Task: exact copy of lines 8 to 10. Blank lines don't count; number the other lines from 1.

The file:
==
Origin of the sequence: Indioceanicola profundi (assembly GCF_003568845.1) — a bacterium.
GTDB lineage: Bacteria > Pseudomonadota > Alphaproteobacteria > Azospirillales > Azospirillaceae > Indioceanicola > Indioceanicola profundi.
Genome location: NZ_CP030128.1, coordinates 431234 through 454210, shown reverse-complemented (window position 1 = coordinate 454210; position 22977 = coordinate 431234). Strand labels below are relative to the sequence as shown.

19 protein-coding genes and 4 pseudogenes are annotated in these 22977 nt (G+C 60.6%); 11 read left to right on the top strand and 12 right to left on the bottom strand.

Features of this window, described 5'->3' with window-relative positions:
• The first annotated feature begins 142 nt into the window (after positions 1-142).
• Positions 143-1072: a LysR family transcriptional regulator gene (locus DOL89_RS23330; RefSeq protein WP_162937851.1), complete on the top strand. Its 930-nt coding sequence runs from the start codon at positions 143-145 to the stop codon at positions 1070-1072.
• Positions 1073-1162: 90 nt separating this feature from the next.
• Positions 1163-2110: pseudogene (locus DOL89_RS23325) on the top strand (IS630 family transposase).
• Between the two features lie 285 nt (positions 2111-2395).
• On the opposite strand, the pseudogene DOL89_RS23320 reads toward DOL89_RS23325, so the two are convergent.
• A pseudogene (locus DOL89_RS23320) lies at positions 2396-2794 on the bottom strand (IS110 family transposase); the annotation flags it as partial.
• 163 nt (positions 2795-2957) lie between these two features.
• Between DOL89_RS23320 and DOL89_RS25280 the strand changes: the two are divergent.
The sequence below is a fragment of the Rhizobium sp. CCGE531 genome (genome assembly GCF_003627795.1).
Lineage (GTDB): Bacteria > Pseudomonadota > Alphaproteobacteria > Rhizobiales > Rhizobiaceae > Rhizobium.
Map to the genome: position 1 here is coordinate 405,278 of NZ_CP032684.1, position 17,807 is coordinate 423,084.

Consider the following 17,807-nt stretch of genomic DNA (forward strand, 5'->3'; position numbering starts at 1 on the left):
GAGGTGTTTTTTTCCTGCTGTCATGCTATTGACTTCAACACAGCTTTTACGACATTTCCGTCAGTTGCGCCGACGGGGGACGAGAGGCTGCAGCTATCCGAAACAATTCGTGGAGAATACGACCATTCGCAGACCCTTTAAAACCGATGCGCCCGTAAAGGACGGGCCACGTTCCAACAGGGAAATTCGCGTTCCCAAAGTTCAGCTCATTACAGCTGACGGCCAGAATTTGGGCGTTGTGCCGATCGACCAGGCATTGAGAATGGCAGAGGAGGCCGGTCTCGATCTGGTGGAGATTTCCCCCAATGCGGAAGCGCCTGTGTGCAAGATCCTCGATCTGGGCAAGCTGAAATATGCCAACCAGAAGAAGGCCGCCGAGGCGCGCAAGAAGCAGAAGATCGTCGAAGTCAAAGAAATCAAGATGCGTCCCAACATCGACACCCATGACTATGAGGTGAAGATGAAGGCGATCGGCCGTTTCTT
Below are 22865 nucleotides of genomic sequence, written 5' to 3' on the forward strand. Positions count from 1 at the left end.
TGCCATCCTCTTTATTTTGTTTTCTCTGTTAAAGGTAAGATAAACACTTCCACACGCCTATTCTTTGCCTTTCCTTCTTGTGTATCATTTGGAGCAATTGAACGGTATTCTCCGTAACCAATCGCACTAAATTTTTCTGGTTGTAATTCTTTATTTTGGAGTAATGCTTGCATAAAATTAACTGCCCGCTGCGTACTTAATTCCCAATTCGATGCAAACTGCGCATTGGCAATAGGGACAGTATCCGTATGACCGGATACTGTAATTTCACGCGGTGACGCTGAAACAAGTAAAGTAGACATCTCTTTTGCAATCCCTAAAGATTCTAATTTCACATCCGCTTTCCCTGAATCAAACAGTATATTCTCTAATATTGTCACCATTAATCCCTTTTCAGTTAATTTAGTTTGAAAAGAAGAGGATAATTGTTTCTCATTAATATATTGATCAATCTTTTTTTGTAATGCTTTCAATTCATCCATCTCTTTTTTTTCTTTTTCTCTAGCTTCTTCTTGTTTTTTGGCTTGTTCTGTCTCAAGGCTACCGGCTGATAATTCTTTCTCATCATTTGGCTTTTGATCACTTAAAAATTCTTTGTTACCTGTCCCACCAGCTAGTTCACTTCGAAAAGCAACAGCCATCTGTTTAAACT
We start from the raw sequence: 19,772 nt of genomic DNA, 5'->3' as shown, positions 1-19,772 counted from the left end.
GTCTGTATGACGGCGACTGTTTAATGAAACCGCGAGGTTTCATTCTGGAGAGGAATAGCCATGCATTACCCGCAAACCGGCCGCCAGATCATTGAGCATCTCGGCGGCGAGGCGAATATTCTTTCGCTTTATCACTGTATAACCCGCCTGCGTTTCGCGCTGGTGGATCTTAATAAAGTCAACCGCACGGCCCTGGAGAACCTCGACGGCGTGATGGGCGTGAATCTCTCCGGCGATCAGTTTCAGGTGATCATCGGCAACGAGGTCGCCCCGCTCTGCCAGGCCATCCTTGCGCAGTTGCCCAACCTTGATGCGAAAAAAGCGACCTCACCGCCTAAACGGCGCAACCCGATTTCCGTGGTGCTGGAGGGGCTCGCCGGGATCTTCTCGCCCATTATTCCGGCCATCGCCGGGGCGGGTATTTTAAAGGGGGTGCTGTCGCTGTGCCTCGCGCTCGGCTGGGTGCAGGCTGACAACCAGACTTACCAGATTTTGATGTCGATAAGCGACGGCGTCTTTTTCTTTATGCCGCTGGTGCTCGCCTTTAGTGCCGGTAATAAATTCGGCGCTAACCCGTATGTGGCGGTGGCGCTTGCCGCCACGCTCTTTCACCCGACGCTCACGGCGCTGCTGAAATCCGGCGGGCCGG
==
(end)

• Positions 1073-1162: 90 nt separating this feature from the next.
• Positions 1163-2110: pseudogene (locus DOL89_RS23325) on the top strand (IS630 family transposase).
• Between the two features lie 285 nt (positions 2111-2395).